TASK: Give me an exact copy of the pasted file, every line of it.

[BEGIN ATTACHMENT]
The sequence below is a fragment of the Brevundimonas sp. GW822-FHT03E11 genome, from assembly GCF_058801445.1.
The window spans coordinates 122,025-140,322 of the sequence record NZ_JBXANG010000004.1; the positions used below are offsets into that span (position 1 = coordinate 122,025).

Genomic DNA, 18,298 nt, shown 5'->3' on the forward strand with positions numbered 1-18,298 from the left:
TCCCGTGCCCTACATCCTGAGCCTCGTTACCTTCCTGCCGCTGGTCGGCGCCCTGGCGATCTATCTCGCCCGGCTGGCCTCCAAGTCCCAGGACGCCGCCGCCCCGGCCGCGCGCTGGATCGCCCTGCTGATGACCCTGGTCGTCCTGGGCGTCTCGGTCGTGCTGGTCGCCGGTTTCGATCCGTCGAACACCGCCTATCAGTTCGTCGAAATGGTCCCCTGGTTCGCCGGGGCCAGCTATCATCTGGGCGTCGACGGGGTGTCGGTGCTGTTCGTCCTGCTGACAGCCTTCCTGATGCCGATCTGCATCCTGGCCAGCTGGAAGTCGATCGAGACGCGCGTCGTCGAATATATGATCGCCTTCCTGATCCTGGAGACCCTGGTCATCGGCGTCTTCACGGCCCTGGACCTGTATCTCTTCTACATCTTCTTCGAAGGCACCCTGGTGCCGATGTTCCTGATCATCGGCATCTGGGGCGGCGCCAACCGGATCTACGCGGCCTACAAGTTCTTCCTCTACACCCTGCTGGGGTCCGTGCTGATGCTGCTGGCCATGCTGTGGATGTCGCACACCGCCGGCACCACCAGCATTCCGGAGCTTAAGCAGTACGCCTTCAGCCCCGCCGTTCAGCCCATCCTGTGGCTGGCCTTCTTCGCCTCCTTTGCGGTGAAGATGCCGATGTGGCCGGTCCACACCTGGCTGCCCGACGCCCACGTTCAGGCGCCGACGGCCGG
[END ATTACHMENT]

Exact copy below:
The sequence below is a fragment of the Brevundimonas sp. GW822-FHT03E11 genome, from assembly GCF_058801445.1.
The window spans coordinates 122,025-140,322 of the sequence record NZ_JBXANG010000004.1; the positions used below are offsets into that span (position 1 = coordinate 122,025).

Genomic DNA, 18,298 nt, shown 5'->3' on the forward strand with positions numbered 1-18,298 from the left:
TCCCGTGCCCTACATCCTGAGCCTCGTTACCTTCCTGCCGCTGGTCGGCGCCCTGGCGATCTATCTCGCCCGGCTGGCCTCCAAGTCCCAGGACGCCGCCGCCCCGGCCGCGCGCTGGATCGCCCTGCTGATGACCCTGGTCGTCCTGGGCGTCTCGGTCGTGCTGGTCGCCGGTTTCGATCCGTCGAACACCGCCTATCAGTTCGTCGAAATGGTCCCCTGGTTCGCCGGGGCCAGCTATCATCTGGGCGTCGACGGGGTGTCGGTGCTGTTCGTCCTGCTGACAGCCTTCCTGATGCCGATCTGCATCCTGGCCAGCTGGAAGTCGATCGAGACGCGCGTCGTCGAATATATGATCGCCTTCCTGATCCTGGAGACCCTGGTCATCGGCGTCTTCACGGCCCTGGACCTGTATCTCTTCTACATCTTCTTCGAAGGCACCCTGGTGCCGATGTTCCTGATCATCGGCATCTGGGGCGGCGCCAACCGGATCTACGCGGCCTACAAGTTCTTCCTCTACACCCTGCTGGGGTCCGTGCTGATGCTGCTGGCCATGCTGTGGATGTCGCACACCGCCGGCACCACCAGCATTCCGGAGCTTAAGCAGTACGCCTTCAGCCCCGCCGTTCAGCCCATCCTGTGGCTGGCCTTCTTCGCCTCCTTTGCGGTGAAGATGCCGATGTGGCCGGTCCACACCTGGCTGCCCGACGCCCACGTTCAGGCGCCGACGGCCGG